Roald Dahl wrote some of my favorite childhood books. I’ll never forget James and the Giant Peach, Charlie and the Chocolate Factory, Matilda, The Witches, or any of the other amazing books that he wrote for children, and I fully intend to share them with my own children someday. But a couple of the ones I found most interesting were the memoirs he wrote about himself, Boy and Going Solo. I was naturally very eager to learn more about his life, and Sturrock’s biography was a brilliant choice for doing exactly that.
Charting Roald’s life, from his immediate ancestry to his death, Sturrock does an amazing job communicating what sort of man Dahl was. He doesn’t shy away from some of the more difficult aspects of his life, or the way that he manipulated his own past when it suited him – mainly, it becomes clear that Dahl was a storyteller in all respects, and if he thought he could make his life more interesting by telling tales about it, he was happy to do so. While I wasn’t thrilled to discover that both Boy and Going Solo had a large degree of fictionalization, I was still eager to discover the actual, documented truth, and indeed there is a considerable amount of that here thanks to archives, research, and interviews consulted and conducted by Sturrock. Sturrock had also met Dahl before his passing, and so shares personal knowledge of him with us.
There is so much here that I’d never really guessed at it; I knew he’d written darker stories for adults, but I had never really known about his many love affairs, the true misery of his childhood, the losses he suffered in his own life both as a child and an adult, nor his crotchety and sometimes difficult personality. Sturrock liberally quotes from the author’s letters and documents, and I felt like I was genuinely getting to know him and connect him with the author I knew. His writing style is distinctive, and the picture Sturrock tells is cohesive. It’s in no way idealized; it makes him into a fully rounded person, which I think is the best possible result of a biography such as this one. Sturrock is equally praising of the author’s merits, especially his unflagging commitment to children’s literature and charitable work, as he is critical of other aspects of his life.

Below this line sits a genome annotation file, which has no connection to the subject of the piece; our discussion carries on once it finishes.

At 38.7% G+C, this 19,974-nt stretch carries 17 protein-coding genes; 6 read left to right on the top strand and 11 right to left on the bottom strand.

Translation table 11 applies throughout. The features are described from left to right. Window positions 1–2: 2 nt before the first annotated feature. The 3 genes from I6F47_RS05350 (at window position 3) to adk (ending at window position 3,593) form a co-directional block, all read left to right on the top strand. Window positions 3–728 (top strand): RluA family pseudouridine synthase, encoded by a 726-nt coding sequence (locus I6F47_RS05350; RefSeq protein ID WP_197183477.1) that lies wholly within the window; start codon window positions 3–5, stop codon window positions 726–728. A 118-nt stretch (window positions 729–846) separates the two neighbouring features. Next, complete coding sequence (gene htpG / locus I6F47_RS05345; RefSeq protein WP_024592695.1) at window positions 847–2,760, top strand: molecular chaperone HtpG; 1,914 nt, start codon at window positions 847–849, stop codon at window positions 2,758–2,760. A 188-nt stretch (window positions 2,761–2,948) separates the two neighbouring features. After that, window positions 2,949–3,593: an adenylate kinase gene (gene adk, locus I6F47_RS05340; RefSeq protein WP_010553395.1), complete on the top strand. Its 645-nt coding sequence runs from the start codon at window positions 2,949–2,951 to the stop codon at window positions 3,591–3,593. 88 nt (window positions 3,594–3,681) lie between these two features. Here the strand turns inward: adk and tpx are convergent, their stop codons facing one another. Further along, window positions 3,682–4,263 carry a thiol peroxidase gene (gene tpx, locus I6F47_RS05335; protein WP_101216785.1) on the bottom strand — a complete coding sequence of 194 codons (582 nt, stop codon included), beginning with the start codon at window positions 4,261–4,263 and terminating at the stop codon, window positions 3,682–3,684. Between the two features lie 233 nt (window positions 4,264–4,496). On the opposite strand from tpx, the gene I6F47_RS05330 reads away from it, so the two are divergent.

Naturally, I also found the circumstances around Dahl’s life to be fascinating. An attendee at a British boarding school, a pilot during World War II, and then an up-and-coming writer with a Hollywood star as his wife, Dahl lived through a considerable amount of exciting twentieth century history. I enjoyed Sturrock’s distillation of the facts and the way he built the background around Dahl’s life; it helped ground me and made the rest of the book wonderful reading.
A detailed and intensely appealing biography about one of the world’s best known children’s writers, Storyteller is worthy of a place in the library of any Roald Dahl fan.